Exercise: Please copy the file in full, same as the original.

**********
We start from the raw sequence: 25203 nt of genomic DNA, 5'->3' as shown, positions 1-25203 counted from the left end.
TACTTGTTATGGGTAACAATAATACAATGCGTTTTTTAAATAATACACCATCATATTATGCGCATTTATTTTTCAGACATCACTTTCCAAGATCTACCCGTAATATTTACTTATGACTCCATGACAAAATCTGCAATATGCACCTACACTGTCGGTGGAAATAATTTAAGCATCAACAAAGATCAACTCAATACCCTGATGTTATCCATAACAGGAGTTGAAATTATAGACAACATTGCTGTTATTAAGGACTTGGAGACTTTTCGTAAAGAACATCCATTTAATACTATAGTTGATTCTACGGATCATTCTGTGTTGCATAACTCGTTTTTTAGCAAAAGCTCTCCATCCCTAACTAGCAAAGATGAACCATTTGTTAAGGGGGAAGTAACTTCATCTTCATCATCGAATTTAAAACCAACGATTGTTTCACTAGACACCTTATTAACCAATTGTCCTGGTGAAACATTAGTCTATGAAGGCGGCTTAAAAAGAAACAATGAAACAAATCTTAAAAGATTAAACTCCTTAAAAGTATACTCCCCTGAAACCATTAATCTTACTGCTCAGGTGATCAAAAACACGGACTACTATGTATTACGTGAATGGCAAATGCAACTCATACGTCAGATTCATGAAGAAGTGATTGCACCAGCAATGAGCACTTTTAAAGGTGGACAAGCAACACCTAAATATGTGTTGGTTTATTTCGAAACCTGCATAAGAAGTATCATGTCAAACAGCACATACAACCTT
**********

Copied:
We start from the raw sequence: 25203 nt of genomic DNA, 5'->3' as shown, positions 1-25203 counted from the left end.
TACTTGTTATGGGTAACAATAATACAATGCGTTTTTTAAATAATACACCATCATATTATGCGCATTTATTTTTCAGACATCACTTTCCAAGATCTACCCGTAATATTTACTTATGACTCCATGACAAAATCTGCAATATGCACCTACACTGTCGGTGGAAATAATTTAAGCATCAACAAAGATCAACTCAATACCCTGATGTTATCCATAACAGGAGTTGAAATTATAGACAACATTGCTGTTATTAAGGACTTGGAGACTTTTCGTAAAGAACATCCATTTAATACTATAGTTGATTCTACGGATCATTCTGTGTTGCATAACTCGTTTTTTAGCAAAAGCTCTCCATCCCTAACTAGCAAAGATGAACCATTTGTTAAGGGGGAAGTAACTTCATCTTCATCATCGAATTTAAAACCAACGATTGTTTCACTAGACACCTTATTAACCAATTGTCCTGGTGAAACATTAGTCTATGAAGGCGGCTTAAAAAGAAACAATGAAACAAATCTTAAAAGATTAAACTCCTTAAAAGTATACTCCCCTGAAACCATTAATCTTACTGCTCAGGTGATCAAAAACACGGACTACTATGTATTACGTGAATGGCAAATGCAACTCATACGTCAGATTCATGAAGAAGTGATTGCACCAGCAATGAGCACTTTTAAAGGTGGACAAGCAACACCTAAATATGTGTTGGTTTATTTCGAAACCTGCATAAGAAGTATCATGTCAAACAGCACATACAACCTT